Despite being 93 years old, Lorena resident Rayford Glaze can still recite his Army serial number, with prompting. He also remembers all too well what war was like from a front-row seat: Glaze was a rifleman with the Army during World War II.
Glaze was born in Coryell County in June 1924 and grew up during the Great Depression. “It was rough. People didn’t have any money,” he said. But the family raised chickens and hogs and canned preserves, so they had plenty to eat. They even had a smokehouse.
One of Glaze’s more unusual jobs was to use a stick to kill the grasshoppers attacking the crops. His father worked in the oil field until the bottom fell out. When his grandfather passed, the property they were living on was sold. They moved to Gatesville, where his dad worked at a reform school.
As for school, Glaze wasn’t much of a fan. Once he completed the seventh grade, he had had enough. “I went through the front door of the school and out the back,” he said. He worked instead, helping out on neighbors’ farms.
Like many young men, Glaze was intent on serving his country. Though his parents didn’t like it, he decided to go anyway. He was inducted into the U.S. Army on March 25, 1943, and went into active service in April 1943.
After training, Glaze was sent overseas with the 37th Division, serving in Company E of the 148th Infantry in the Asiatic-Pacific campaign as part of a replacement unit. He landed first on Guadalcanal, part of the Solomon Islands, located in the South Pacific.
Glaze received jungle training on the mostly secured island, which had been liberated by the Americans in February 1943.
First real combat
Next stop was Bougainville, where Glaze joined in intensive fighting. In early November 1943, the 37th Infantry Division, along with the 3rd Marine Division, invaded Bougainville. “That was the first real combat,” he said. “It was like a swarm of bees.”
“Our job was to help anyone who got into trouble,” Glaze said. Company E of the 148th was deeply involved in trying to secure part of the island and faced well-entrenched enemies. Many people died — both Japanese and American — in the Battle of Bougainville.
“They were just about as scared as I was, I imagine,” he said. “I thought of home. I didn’t think I was going to make it.”
Once things settled down, Glaze was tasked with helping to pick up the dead on stretchers. At one point when carrying a stretcher, he slipped and fell backward, and the body fell on top of him. “It was sickening,” he said. Since there were no baths, he tried to use coffee to get out the smell, pouring it all over himself. “It just made it worse,” he said.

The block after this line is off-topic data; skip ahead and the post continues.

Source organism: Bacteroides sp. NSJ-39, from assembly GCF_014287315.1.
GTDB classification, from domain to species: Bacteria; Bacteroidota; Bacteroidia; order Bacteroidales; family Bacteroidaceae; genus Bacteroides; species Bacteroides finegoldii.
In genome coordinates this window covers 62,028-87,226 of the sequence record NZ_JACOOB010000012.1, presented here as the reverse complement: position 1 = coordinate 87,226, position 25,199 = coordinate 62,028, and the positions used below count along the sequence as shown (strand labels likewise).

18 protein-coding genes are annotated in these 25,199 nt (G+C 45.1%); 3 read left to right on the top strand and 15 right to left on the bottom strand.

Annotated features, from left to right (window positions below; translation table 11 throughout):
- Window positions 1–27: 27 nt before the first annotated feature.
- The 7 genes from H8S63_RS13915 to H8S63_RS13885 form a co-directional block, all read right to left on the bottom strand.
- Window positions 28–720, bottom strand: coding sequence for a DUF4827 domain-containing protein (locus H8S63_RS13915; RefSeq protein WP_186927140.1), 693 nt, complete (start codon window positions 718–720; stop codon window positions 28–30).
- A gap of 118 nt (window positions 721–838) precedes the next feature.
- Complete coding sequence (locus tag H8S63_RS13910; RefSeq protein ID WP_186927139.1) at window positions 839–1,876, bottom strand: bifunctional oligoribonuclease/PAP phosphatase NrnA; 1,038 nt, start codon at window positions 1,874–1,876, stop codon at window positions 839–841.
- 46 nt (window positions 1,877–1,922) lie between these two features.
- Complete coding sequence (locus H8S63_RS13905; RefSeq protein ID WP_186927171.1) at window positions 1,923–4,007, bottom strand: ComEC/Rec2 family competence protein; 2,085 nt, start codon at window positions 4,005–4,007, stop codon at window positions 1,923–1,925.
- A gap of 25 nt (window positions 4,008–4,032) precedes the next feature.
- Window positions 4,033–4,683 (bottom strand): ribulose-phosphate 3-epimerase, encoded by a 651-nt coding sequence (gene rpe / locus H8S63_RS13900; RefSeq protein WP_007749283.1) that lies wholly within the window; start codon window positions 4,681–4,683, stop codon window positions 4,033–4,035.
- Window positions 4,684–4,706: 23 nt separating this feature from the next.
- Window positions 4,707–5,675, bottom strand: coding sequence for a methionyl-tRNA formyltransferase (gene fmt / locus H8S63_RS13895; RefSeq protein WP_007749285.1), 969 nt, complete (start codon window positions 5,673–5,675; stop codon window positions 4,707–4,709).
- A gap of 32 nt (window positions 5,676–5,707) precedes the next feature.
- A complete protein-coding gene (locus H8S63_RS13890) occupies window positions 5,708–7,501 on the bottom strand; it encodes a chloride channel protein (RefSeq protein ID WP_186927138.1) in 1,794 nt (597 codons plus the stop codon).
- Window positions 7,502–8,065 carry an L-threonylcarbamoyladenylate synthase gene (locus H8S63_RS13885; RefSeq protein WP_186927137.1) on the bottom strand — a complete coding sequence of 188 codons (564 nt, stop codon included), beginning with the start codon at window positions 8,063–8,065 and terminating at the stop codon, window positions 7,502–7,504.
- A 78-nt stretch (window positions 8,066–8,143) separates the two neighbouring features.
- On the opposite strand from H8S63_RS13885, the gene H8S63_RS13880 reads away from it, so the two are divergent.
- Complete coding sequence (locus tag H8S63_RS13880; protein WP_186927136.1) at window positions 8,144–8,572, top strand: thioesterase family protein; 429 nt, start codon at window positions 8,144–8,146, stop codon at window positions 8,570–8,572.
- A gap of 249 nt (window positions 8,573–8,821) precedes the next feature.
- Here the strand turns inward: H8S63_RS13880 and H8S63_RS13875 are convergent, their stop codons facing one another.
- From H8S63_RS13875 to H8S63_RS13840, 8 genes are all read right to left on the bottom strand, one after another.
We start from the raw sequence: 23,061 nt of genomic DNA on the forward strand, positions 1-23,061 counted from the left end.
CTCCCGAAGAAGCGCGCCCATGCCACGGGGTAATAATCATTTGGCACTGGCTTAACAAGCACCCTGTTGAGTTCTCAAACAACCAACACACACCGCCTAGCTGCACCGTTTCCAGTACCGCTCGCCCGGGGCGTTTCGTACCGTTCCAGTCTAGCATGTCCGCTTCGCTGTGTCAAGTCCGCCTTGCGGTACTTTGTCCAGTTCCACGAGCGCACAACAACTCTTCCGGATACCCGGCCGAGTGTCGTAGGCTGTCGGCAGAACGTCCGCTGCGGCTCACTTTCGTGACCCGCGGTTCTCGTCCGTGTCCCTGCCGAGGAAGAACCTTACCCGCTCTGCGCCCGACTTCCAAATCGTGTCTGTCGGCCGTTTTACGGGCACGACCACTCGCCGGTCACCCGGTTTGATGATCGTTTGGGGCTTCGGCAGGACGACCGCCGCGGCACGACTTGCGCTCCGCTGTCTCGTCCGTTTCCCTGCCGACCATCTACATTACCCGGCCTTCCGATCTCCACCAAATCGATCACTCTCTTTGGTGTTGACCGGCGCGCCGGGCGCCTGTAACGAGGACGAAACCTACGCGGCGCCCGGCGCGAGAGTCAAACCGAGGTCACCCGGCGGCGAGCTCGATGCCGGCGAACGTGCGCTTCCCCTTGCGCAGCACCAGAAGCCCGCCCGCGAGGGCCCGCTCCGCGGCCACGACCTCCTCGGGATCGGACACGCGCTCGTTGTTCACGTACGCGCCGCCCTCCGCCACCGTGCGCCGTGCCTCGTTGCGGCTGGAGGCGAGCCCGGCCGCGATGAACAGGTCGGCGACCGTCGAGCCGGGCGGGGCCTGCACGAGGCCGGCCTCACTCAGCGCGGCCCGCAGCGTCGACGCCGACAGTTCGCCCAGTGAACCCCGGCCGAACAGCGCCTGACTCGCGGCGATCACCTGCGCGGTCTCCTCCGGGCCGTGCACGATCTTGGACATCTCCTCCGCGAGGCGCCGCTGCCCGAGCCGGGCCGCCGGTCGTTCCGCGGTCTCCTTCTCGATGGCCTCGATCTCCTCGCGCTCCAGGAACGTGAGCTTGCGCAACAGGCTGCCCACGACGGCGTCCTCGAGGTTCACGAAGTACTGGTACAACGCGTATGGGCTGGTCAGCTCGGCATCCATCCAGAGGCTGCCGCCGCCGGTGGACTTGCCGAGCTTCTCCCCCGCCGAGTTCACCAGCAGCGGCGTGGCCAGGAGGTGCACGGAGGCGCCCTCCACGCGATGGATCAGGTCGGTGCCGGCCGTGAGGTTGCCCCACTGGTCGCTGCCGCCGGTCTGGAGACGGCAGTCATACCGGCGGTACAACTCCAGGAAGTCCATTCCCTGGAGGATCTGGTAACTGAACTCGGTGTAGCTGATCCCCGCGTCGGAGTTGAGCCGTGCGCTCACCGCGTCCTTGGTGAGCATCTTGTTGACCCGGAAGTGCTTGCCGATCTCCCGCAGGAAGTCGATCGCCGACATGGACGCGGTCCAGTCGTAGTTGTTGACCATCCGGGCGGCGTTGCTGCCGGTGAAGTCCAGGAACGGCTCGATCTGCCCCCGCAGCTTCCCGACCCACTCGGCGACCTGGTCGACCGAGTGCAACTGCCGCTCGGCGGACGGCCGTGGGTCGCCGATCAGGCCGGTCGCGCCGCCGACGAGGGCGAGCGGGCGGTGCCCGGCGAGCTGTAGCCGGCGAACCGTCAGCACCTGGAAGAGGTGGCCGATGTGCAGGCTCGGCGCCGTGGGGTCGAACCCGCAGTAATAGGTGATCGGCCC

The battle was over, but the war continued for Glaze. He went on to fight the Battle of Luzon with the 37th Infantry Division in the Philippines. From the Philippines, he was sent back to the States after the U.S dropped the atomic bombs on Japan. He had spent two years, three months and 10 days overseas plus an additional six months stateside.
Glaze, who had met a gal he was interested in before the war, came back home to Gatesville and married her. He and Mary Lee Burt have been married 71 years and have three daughters, six grandchildren, 18 great-grandchildren and four great-great-grandchildren.
For a time after he got back, Glaze held a series of different jobs before going to work at Fort Hood. He applied for a job at the VA in Waco and worked there for 30-plus years.
Things didn’t go well when he first returned home. He suffered from post-traumatic stress disorder. When he went to work for the VA, he got badly needed help that put him on the right track.
“That was a big event for me. There were some rough incidents I had. I had so many close calls,” said Glaze. “The only way you’re going to survive this is to talk about it.”
Today, Glaze, who is a lifetime member of the VFW 2148 in Waco, is proud of his service. He received the Asiatic-Pacific Campaign Medal with two Bronze Stars and Bronze Arrowhead, the Philippine Liberation Ribbon with one Bronze Star, the Distinguished Unit Badge, a Victory Ribbon, a Service Stripe, four overseas service bars and a WWII lapel button.
In part, Glaze credits his survival of the war to his training. “That training was worth every cent they spent on it,” he said.
With no regrets of his service
He has never regretted his service, despite the PTSD he suffered, among other ailments (he lost some of his hearing during the war), and would happily serve again if called.
“If I was a young man, I wouldn’t hesitate if they needed me. I’d go back in,” he said.